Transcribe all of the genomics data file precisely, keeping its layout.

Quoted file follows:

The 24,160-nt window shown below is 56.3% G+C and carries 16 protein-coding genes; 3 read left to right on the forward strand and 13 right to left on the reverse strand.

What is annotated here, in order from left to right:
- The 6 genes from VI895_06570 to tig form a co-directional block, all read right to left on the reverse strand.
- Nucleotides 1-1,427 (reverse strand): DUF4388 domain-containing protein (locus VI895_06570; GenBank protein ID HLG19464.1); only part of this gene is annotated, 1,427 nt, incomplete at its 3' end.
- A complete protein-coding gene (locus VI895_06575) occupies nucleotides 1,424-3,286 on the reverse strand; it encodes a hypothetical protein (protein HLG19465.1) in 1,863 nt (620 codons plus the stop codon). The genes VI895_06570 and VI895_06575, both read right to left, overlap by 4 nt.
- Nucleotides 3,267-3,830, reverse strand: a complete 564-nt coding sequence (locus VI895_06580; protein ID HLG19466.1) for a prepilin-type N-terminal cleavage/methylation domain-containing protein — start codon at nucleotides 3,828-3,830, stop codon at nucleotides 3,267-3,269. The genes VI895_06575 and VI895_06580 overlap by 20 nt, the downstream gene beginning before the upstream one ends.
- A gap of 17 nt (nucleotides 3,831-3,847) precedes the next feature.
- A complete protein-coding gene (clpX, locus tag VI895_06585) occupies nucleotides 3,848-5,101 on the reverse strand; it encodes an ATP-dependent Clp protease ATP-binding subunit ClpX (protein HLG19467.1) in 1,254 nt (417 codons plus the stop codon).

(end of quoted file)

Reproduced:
The 24,160-nt window shown below is 56.3% G+C and carries 16 protein-coding genes; 3 read left to right on the forward strand and 13 right to left on the reverse strand.

What is annotated here, in order from left to right:
- The 6 genes from VI895_06570 to tig form a co-directional block, all read right to left on the reverse strand.
- Nucleotides 1-1,427 (reverse strand): DUF4388 domain-containing protein (locus VI895_06570; GenBank protein ID HLG19464.1); only part of this gene is annotated, 1,427 nt, incomplete at its 3' end.
- A complete protein-coding gene (locus VI895_06575) occupies nucleotides 1,424-3,286 on the reverse strand; it encodes a hypothetical protein (protein HLG19465.1) in 1,863 nt (620 codons plus the stop codon). The genes VI895_06570 and VI895_06575, both read right to left, overlap by 4 nt.
- Nucleotides 3,267-3,830, reverse strand: a complete 564-nt coding sequence (locus VI895_06580; protein ID HLG19466.1) for a prepilin-type N-terminal cleavage/methylation domain-containing protein — start codon at nucleotides 3,828-3,830, stop codon at nucleotides 3,267-3,269. The genes VI895_06575 and VI895_06580 overlap by 20 nt, the downstream gene beginning before the upstream one ends.
- A gap of 17 nt (nucleotides 3,831-3,847) precedes the next feature.
- A complete protein-coding gene (clpX, locus tag VI895_06585) occupies nucleotides 3,848-5,101 on the reverse strand; it encodes an ATP-dependent Clp protease ATP-binding subunit ClpX (protein HLG19467.1) in 1,254 nt (417 codons plus the stop codon).